News Release

In preschools in India, math games boost math understanding

Peer-Reviewed Publication

American Association for the Advancement of Science (AAAS)

In Preschools in India, Math Games Boost Math Understanding (1 of 1)

image: Children and instructor playing with the mathematical games. This material relates to a paper that appeared in the July 7, 2017 issue of <i>Science</i>, published by AAAS. The paper, by M.R. Dillon at Harvard University in Cambridge, MA, and colleagues was titled, 'Cognitive science in the field: A preschool intervention durably enhances intuitive but not formal mathematics.' view more 

Credit: Vrinda Kapur, J-PAL SA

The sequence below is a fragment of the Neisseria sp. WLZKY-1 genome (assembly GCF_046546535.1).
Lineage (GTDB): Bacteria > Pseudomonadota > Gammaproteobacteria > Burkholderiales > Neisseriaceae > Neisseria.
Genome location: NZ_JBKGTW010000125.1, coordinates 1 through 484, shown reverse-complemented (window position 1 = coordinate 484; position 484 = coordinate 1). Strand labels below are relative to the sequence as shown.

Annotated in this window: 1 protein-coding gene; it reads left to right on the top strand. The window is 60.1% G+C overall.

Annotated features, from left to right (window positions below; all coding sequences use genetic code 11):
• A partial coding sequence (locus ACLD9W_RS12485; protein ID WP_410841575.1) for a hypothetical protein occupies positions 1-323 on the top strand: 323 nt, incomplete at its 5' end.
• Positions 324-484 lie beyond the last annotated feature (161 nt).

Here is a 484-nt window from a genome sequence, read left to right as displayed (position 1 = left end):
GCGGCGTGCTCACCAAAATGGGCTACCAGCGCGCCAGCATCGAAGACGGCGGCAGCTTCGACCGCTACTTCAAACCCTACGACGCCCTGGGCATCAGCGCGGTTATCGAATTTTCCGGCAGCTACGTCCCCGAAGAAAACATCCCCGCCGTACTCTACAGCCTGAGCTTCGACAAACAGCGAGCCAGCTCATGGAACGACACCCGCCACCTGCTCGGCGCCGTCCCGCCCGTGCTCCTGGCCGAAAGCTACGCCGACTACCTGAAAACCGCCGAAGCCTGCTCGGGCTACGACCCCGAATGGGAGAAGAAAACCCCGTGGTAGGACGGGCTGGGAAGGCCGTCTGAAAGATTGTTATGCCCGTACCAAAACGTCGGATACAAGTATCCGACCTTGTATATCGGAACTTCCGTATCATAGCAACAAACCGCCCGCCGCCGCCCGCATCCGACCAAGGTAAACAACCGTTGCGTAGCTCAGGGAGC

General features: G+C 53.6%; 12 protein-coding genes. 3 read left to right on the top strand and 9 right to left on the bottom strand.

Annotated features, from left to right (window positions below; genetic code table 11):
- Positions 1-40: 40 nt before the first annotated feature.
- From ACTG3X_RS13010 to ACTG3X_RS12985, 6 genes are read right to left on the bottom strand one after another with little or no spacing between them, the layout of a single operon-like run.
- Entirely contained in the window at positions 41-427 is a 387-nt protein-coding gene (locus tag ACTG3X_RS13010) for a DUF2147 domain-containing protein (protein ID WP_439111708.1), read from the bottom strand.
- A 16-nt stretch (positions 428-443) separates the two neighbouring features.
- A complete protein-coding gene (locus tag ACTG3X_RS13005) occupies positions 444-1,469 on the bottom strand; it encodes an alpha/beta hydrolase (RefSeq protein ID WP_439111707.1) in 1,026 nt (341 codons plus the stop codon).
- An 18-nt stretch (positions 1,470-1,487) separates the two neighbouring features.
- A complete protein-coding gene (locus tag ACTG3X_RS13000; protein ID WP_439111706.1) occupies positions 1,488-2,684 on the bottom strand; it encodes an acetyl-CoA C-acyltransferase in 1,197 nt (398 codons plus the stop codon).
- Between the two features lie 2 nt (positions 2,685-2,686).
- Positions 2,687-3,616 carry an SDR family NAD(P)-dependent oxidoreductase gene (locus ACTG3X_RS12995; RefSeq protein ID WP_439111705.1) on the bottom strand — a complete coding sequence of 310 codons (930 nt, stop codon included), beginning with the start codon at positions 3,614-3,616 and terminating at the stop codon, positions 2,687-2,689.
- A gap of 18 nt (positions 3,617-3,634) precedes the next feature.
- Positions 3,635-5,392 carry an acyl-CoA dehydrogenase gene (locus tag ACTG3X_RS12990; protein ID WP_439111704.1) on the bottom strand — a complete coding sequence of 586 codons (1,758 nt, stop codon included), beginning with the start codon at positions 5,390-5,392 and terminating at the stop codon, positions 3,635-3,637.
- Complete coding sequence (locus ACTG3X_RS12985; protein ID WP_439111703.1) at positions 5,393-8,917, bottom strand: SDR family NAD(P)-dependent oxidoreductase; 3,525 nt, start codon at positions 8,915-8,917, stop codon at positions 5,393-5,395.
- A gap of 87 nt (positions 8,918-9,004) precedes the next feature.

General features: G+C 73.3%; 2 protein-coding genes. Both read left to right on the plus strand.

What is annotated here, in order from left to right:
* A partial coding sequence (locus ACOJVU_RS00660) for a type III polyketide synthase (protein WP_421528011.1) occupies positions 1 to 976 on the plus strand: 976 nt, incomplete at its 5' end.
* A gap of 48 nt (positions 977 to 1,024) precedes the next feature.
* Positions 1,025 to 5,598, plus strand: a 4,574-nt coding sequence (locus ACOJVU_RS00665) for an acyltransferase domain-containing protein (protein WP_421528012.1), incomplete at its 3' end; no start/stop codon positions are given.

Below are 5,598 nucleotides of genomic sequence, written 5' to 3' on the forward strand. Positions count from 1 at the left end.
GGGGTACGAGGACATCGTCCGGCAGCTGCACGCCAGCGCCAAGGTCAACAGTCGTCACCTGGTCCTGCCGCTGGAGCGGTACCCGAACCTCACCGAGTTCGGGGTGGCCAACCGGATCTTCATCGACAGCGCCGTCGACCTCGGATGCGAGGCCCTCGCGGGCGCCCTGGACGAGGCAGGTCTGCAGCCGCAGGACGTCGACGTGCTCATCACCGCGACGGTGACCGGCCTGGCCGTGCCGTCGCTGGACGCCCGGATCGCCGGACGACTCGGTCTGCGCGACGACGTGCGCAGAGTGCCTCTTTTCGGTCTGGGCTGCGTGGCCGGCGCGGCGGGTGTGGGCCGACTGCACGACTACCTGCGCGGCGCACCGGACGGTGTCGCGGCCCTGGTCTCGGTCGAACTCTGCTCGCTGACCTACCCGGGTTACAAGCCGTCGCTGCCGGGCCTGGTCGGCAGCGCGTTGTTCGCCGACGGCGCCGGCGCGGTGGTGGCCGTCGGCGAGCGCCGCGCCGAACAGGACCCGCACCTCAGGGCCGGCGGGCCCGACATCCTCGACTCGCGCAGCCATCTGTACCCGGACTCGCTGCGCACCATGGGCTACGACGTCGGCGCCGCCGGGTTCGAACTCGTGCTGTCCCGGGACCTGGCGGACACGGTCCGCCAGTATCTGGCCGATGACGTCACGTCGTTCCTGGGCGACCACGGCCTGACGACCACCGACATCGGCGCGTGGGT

Working with children at more than 200 preschools in India, researchers found that those who took part in math games for four months became more skilled at math assessments similar to those they'd see in primary school - an effect that lasted for up to a year. The study represents one of the first efforts to field-test a critical assumption in modern psychology; namely, that children's learning of the symbolic mathematics taught in primary school would be facilitated by activities that exercise their intuitive cognitive abilities during preschool years. Children in developing countries are often under-prepared for demanding primary school curricula, particularly in math, with poor curricula being thought partially to blame. Decades of laboratory research into development of children's mathematical reasoning have attempted to show what needs to be learned before a child is ready to begin math, suggesting that preschool-level training with numerate adults who engage children's basic numerical abilities could help. Here, to understand whether such efforts could be effective outside the lab, Moira Dillon and colleagues conducted a study involving more than 1,500 children in 214 resource-poor preschools in Delhi, India. Some received math training from adults, while others received social training, or no training at all. Children who played the math games improved in areas like knowledge of number words and symbols, the researchers report, while their peers (with social or no training) did not noticeably improve. The gains in the first group persisted up to a year, the researchers say, though they did not trickle over into the comprehension of math concepts during primary school. Even so, the findings may inform efforts to reform school curricula using basic science.


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